WWII hero Alan Turing named greatest 20th century figure


Computer pioneer Alan Turing
Computer pioneer Alan Turing

Gay computer pioneer Alan Turing beat out Martin Luther King Jr and Nelson Mandela in a British poll. The poll asked people to name the most iconic figure of the 20th century.

The public vote in favour of Turing came during a live broadcast of BBC program Icons: The Greatest Person Of The 20th Century. He beat a host of other influential figures in politics, science, sport, and the arts.

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Turing’s brilliant mind was instrumental in both the invention of the modern computer and shortening World War II. The cracking the Nazi’s Enigma Code likely saved countless lives.

But, as presenter Nick Robinson noted during the telecast, Turing never enjoyed the admiration he now receives during his lifetime. 

“He was a man who worked almost entirely in secret, who received little credit for cracking the Nazi codes and shortening the war and who died having been branded a criminal.

“Today he is the most celebrated figure of the 20th century, a father of computing, war hero and genius.”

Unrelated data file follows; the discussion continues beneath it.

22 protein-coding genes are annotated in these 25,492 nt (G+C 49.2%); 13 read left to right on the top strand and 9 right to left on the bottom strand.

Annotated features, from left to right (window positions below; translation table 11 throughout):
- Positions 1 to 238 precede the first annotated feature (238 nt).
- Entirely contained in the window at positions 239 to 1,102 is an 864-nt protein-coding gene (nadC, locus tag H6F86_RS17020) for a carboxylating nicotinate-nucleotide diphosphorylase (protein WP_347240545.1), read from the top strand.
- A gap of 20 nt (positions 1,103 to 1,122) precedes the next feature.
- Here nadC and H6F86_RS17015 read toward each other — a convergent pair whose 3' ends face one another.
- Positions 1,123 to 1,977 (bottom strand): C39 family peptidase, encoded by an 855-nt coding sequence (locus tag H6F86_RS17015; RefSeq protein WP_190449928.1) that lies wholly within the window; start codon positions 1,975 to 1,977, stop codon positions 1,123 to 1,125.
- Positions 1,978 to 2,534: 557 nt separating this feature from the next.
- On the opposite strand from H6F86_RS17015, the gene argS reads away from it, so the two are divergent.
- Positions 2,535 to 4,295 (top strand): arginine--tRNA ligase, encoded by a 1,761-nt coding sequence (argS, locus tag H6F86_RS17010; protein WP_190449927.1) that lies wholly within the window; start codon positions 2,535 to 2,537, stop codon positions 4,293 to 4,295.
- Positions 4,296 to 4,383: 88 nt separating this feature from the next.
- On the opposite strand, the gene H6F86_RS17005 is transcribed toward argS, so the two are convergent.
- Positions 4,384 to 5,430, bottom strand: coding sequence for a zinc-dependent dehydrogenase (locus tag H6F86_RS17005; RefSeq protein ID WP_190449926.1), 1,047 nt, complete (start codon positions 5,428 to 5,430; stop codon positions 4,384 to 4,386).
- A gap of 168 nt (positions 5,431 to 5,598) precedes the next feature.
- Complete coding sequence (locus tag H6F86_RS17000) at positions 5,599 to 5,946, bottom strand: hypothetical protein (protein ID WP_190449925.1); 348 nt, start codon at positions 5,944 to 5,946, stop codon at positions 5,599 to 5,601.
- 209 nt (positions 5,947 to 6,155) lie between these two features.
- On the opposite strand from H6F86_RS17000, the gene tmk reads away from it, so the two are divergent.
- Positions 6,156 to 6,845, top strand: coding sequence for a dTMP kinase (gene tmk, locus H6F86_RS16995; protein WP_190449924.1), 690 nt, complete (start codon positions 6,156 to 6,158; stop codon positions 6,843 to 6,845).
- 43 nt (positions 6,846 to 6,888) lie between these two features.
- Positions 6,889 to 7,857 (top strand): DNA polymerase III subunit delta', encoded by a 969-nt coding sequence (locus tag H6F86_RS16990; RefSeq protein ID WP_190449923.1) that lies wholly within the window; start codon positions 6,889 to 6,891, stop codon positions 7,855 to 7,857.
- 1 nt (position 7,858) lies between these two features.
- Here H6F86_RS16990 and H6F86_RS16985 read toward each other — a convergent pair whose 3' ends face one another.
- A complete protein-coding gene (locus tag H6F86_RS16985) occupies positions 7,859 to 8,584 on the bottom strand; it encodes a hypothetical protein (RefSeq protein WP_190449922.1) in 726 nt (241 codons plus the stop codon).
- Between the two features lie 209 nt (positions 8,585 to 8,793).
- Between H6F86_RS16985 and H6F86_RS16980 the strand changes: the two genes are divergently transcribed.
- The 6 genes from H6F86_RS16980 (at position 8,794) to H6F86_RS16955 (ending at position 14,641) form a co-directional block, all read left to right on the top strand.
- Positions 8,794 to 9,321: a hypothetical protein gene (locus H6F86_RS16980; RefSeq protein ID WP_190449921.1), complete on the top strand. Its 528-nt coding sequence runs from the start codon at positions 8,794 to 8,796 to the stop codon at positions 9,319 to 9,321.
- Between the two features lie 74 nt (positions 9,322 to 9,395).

Decades later, following the declassification of secret military reports, the world learned of the importance of Turing’s work during World War II.

Alan Turing’s suicide

Indeed, his life ended in tragedy when, it’s suspected, he took his own life in 1954 at age 41. Two years earlier police arrested him for ‘gross indecency’ with another man. He accepted chemical castration as an alternative to prison for the conviction.

In 2009, British Prime Minister Gordon Brown issued a state apology to Turing. Then, in 2013, Queen Elizabeth II granted a posthumous pardon.

Legislators also dubbed a law passed in 2017 to posthumously pardon thousands more British men for historical gay convictions as the ‘Turing law’.

During the Icons series, each nominated personality represented a particular category. In the lead-up to the vote, a documentary aired on each of the nominees.

Additionally, a current celebrity gave a speech advocating for the nominees.

Broadcaster Chris Packham, a known environmental activist, spoke on Turing’s behalf stating that the people of Britain owe him his long-deserved recognition.

The Imitation Game

The 2014 film The Imitation Game starring actor Benedict Cumberbatch depicted Turing’s life.

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